BERLIN (AP) — The chief executive of German utility E.ON says it has enough money set aside to cover the cost of shutting down its nuclear plants, even after the company splits in two next year.

Johannes Teyssen's responded Tuesday to concerns in Germany that the yet unnamed new company, which will also hold E.ON's conventional assets, could be used as a 'bad bank' to free E.ON from its nuclear legacy.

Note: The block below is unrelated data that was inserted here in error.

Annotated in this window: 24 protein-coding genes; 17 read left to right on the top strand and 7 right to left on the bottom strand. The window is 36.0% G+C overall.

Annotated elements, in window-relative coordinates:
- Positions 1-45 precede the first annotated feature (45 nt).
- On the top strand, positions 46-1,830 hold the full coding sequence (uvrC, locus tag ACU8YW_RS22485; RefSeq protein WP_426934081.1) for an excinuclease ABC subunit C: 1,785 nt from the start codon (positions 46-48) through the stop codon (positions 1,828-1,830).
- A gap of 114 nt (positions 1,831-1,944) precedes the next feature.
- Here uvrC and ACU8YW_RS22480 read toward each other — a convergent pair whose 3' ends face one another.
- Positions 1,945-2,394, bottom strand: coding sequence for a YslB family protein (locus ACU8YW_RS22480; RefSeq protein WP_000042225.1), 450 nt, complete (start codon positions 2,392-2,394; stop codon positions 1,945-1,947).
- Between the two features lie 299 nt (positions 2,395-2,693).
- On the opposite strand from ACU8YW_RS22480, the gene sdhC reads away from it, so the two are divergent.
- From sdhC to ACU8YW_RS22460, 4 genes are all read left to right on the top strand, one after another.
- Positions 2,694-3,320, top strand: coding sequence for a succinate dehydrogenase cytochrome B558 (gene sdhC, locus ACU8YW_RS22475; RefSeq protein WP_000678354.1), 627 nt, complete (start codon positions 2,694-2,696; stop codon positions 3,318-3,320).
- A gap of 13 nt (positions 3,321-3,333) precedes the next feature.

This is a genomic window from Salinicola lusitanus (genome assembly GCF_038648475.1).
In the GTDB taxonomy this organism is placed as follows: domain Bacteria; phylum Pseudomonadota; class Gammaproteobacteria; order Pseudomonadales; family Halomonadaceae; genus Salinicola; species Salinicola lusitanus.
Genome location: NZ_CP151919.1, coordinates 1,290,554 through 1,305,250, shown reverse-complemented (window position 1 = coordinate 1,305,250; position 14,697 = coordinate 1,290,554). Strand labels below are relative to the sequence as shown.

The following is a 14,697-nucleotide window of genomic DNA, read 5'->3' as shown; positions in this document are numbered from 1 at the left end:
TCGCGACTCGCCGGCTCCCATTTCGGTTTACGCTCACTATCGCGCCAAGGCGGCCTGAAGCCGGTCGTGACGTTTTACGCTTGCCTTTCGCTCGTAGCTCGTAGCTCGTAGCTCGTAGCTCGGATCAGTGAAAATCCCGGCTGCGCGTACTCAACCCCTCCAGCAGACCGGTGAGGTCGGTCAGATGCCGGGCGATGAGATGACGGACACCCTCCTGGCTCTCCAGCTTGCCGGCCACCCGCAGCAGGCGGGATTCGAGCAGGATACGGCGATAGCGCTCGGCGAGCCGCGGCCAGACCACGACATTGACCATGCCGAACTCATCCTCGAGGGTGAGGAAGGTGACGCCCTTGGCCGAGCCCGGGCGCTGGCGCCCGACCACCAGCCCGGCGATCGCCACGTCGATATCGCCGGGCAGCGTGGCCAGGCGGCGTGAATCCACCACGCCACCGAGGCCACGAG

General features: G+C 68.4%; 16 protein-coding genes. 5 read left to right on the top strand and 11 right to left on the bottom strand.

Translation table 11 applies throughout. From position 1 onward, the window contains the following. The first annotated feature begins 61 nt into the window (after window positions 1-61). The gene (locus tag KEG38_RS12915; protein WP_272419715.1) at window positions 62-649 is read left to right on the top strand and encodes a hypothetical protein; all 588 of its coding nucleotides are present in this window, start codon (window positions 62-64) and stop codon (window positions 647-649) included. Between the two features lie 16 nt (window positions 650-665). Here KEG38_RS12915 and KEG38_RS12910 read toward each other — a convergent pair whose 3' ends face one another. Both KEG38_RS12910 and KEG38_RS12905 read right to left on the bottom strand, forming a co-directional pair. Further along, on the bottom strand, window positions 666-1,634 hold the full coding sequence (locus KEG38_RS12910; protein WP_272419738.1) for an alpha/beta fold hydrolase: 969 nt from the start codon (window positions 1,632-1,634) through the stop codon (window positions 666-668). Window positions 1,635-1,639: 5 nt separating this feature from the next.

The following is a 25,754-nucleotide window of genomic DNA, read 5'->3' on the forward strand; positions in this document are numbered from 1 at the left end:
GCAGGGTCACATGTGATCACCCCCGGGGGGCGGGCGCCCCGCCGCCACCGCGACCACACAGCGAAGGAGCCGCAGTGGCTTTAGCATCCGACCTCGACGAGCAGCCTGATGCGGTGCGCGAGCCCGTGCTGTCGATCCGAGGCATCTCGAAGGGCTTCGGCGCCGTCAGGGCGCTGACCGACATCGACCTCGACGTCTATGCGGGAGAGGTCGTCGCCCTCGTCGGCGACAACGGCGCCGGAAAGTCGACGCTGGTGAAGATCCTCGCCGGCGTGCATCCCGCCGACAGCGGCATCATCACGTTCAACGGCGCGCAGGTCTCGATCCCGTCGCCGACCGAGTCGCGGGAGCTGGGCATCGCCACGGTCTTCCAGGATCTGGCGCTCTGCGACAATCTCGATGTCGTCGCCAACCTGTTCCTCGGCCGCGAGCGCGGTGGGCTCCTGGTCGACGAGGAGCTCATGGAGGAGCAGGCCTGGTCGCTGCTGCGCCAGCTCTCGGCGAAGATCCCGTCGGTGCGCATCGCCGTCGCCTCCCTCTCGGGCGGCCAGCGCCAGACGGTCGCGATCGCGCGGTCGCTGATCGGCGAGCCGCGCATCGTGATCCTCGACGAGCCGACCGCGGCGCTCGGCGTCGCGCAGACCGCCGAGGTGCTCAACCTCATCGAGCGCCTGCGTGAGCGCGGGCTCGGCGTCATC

Teyssen told reporters in Berlin that E.ON has considerable reserves and all nuclear costs are fully covered.

Germany aims to shut down all nuclear plants by 2022, and ramp up power generation from renewable sources — an area that now intends to focus on.

Teyssen said German utility companies have set aside far more money for nuclear cleanup than their counterparts elsewhere.